Itâ€™s one thing to see the digital art, itâ€™s another to see the physical art that someone worked on years ago. You can see the context in which the piece was created. Little notes in the margins made by the animators and extra details left behind are hints as to what the artist was thinking at the time of drawing. These are clues that can help animators today.
Itâ€™s been nine decades since Walt Disney brought Mickey Mouse to life on a cross-country train ride from New York to Los Angeles. Talk to those who work with Mickey Mouse on a daily basis and theyâ€™ll tell you that its essence that keeps him appealing. The adorable, friendly little mouse that got his start on film and became a star of TV, print and merchandising seemingly never falls out of favour with his fans.
Although the idea of Mickey Mouse was thought of on a train ride that Disney took back after a disappointing meeting with his distributor in early 1928, in which heâ€™d lost the rights to another of his creations (Oswald the Lucky Rabbit), it wasnâ€™t until November 18, 1928 when he was officially unveiled to the the world. The debut of Steamboat Willie changed entertainment history forever – introducing synchronized sound to Disney cartoons, as well as a lovable little mouse with a can-do attitude.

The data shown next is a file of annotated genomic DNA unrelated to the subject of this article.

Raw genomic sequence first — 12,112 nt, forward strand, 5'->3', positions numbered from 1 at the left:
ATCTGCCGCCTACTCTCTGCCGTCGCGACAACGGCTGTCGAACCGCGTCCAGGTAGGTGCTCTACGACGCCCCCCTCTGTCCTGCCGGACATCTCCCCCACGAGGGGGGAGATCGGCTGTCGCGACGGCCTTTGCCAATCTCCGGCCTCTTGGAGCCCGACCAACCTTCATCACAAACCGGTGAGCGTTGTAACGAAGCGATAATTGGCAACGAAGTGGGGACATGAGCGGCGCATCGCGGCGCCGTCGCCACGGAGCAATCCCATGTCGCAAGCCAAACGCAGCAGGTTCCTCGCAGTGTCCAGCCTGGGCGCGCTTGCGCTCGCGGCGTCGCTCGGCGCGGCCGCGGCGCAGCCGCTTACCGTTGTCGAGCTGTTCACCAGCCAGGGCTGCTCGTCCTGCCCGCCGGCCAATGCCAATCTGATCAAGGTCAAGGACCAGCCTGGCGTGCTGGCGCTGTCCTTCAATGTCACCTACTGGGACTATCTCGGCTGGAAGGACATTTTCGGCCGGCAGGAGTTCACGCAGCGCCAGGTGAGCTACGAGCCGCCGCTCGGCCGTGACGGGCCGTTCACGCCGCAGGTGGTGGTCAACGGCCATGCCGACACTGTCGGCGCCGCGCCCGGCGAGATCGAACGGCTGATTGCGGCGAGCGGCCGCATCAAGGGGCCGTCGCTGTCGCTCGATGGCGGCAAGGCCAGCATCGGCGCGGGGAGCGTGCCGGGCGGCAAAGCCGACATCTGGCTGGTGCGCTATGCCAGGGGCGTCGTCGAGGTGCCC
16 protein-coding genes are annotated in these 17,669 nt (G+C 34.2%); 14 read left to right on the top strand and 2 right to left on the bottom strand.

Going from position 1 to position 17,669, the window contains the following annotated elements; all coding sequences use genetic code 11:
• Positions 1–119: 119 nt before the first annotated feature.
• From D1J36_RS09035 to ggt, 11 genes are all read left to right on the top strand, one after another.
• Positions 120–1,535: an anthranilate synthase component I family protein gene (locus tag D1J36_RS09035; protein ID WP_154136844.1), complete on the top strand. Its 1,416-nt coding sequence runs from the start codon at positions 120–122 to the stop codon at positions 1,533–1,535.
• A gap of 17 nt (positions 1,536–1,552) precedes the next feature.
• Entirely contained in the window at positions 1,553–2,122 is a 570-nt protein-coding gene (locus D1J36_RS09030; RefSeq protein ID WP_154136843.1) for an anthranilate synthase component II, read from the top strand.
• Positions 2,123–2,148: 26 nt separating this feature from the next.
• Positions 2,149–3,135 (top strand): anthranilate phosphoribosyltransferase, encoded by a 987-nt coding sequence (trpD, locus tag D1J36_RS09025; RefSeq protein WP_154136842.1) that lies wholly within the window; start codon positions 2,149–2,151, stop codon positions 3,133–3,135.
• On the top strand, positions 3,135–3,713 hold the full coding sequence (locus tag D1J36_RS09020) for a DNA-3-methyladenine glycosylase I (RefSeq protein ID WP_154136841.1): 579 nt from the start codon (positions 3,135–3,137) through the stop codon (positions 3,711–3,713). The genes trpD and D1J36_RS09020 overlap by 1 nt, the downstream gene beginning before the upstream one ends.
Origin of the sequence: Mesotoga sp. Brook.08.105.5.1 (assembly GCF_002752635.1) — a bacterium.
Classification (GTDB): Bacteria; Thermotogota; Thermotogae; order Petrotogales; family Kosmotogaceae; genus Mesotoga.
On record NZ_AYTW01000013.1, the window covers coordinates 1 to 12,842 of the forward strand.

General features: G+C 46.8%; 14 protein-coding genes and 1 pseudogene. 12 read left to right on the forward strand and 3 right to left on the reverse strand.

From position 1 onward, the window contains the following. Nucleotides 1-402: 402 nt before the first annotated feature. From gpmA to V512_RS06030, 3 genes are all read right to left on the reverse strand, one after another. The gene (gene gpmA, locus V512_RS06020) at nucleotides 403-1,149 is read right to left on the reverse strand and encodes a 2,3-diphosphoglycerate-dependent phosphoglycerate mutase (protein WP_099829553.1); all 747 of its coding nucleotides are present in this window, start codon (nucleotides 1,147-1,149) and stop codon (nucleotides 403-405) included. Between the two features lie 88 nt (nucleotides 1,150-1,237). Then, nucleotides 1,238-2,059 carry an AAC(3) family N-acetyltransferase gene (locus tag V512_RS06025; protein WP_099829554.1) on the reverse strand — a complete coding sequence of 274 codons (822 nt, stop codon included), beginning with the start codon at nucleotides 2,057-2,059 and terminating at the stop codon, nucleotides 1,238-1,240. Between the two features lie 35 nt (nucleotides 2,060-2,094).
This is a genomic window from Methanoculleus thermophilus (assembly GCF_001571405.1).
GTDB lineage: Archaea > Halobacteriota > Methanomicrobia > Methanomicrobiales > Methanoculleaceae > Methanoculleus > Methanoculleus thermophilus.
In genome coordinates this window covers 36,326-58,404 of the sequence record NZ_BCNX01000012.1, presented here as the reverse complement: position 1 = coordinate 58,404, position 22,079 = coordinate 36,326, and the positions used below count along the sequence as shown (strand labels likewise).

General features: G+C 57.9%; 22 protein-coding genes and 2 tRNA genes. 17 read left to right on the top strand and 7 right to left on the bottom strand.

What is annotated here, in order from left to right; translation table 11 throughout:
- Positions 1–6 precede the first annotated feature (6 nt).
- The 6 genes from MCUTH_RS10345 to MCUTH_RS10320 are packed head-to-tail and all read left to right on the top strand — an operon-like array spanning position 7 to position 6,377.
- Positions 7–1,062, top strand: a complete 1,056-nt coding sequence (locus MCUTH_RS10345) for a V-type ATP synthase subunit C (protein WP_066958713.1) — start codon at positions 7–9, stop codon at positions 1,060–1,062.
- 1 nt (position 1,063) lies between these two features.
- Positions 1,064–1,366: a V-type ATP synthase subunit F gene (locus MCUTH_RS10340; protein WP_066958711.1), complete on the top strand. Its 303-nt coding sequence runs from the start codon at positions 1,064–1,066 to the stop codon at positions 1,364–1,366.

More than just cute and entertaining, Mickey Mouse as a movie star went on to receive critical acclaim. Before his death in 1966, Disney collected 25 Oscarsâ€” including a specialaward for creating Mickey Mouse. He won a final posthumous honor in 1968, bringing his total count to 26 Oscar statuettes, making him the most celebrated Oscar winner of all time.
Disneyâ€™s admiration of another silver screen star, Charlie Chaplin, can be seen in Mickey. Rebecca Cline, who runs the Walt Disney Archives, believes that has a lot to do with his endearing appeal. â€œThere was a lot of mutual admiration. Walt used to dress up as Chaplin and imitate him, and that same kind of attitude behind Chaplin – he would get knocked down but he would still get back up – is what would drive Walt. That appeals to anyone of anyone age.â€
Mickey has gone on to far surpass his cartoon form, becoming a powerhouse that never goes out of style.Â If Mickey doesnâ€™t change, then neither does his right-hand gal, Minnie. His anniversary is just as much herâ€™s too. Recognition for Minnie may have lagged behind, but in January this year, she finally got her star on the Walk of Fame in Hollywood.
For the next 90 days, until February, an exhibition in New York brings together the elements of Mickey’s legacy, with a contemporary spin on what he means to artists today (or in recent history). One of my favourite pieces is the Keith Haring, who liked drawing Mickey when he was younger, and London Kaye, who makes art out of yarn on objects outside, like water pipes and gates.
If you’re in New York or visiting before February, you’ll be able to see Mickey: A True Original in the Meatpacking District.Â